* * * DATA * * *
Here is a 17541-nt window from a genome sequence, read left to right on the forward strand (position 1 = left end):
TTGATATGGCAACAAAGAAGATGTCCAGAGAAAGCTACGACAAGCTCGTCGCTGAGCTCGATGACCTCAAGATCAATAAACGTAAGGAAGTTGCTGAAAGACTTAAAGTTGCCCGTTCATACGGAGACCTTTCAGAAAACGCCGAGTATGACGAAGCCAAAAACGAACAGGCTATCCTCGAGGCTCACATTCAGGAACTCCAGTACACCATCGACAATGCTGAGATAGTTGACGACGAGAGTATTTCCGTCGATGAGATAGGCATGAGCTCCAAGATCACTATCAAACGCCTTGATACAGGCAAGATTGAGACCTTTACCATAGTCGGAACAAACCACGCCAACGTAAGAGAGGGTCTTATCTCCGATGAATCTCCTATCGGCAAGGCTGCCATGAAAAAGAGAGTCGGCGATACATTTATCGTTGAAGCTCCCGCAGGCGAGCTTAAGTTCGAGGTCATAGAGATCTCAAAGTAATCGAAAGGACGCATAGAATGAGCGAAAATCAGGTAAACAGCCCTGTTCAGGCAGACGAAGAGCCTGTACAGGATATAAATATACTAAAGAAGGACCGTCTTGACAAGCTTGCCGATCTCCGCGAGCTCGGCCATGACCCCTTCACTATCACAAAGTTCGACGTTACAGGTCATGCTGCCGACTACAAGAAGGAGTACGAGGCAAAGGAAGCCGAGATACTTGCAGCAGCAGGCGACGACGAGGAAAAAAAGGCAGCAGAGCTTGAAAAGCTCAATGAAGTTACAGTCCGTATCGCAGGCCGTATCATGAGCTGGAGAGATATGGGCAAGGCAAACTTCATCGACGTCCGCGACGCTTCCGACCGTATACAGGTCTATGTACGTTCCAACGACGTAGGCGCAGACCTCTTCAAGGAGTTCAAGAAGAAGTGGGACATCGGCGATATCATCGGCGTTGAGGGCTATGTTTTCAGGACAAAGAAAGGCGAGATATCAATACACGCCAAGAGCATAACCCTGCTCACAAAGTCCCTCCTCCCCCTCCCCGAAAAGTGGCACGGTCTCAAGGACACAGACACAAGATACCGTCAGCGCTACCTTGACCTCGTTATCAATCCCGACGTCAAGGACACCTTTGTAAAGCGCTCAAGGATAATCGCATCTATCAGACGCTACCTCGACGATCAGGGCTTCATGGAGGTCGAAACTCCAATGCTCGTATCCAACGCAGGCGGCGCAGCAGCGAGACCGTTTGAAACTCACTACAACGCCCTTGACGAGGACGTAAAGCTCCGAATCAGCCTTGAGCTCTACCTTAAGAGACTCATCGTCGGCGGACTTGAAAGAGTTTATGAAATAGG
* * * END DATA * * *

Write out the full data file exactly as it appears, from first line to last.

Here is a 17541-nt window from a genome sequence, read left to right on the forward strand (position 1 = left end):
TTGATATGGCAACAAAGAAGATGTCCAGAGAAAGCTACGACAAGCTCGTCGCTGAGCTCGATGACCTCAAGATCAATAAACGTAAGGAAGTTGCTGAAAGACTTAAAGTTGCCCGTTCATACGGAGACCTTTCAGAAAACGCCGAGTATGACGAAGCCAAAAACGAACAGGCTATCCTCGAGGCTCACATTCAGGAACTCCAGTACACCATCGACAATGCTGAGATAGTTGACGACGAGAGTATTTCCGTCGATGAGATAGGCATGAGCTCCAAGATCACTATCAAACGCCTTGATACAGGCAAGATTGAGACCTTTACCATAGTCGGAACAAACCACGCCAACGTAAGAGAGGGTCTTATCTCCGATGAATCTCCTATCGGCAAGGCTGCCATGAAAAAGAGAGTCGGCGATACATTTATCGTTGAAGCTCCCGCAGGCGAGCTTAAGTTCGAGGTCATAGAGATCTCAAAGTAATCGAAAGGACGCATAGAATGAGCGAAAATCAGGTAAACAGCCCTGTTCAGGCAGACGAAGAGCCTGTACAGGATATAAATATACTAAAGAAGGACCGTCTTGACAAGCTTGCCGATCTCCGCGAGCTCGGCCATGACCCCTTCACTATCACAAAGTTCGACGTTACAGGTCATGCTGCCGACTACAAGAAGGAGTACGAGGCAAAGGAAGCCGAGATACTTGCAGCAGCAGGCGACGACGAGGAAAAAAAGGCAGCAGAGCTTGAAAAGCTCAATGAAGTTACAGTCCGTATCGCAGGCCGTATCATGAGCTGGAGAGATATGGGCAAGGCAAACTTCATCGACGTCCGCGACGCTTCCGACCGTATACAGGTCTATGTACGTTCCAACGACGTAGGCGCAGACCTCTTCAAGGAGTTCAAGAAGAAGTGGGACATCGGCGATATCATCGGCGTTGAGGGCTATGTTTTCAGGACAAAGAAAGGCGAGATATCAATACACGCCAAGAGCATAACCCTGCTCACAAAGTCCCTCCTCCCCCTCCCCGAAAAGTGGCACGGTCTCAAGGACACAGACACAAGATACCGTCAGCGCTACCTTGACCTCGTTATCAATCCCGACGTCAAGGACACCTTTGTAAAGCGCTCAAGGATAATCGCATCTATCAGACGCTACCTCGACGATCAGGGCTTCATGGAGGTCGAAACTCCAATGCTCGTATCCAACGCAGGCGGCGCAGCAGCGAGACCGTTTGAAACTCACTACAACGCCCTTGACGAGGACGTAAAGCTCCGAATCAGCCTTGAGCTCTACCTTAAGAGACTCATCGTCGGCGGACTTGAAAGAGTTTATGAAATAGG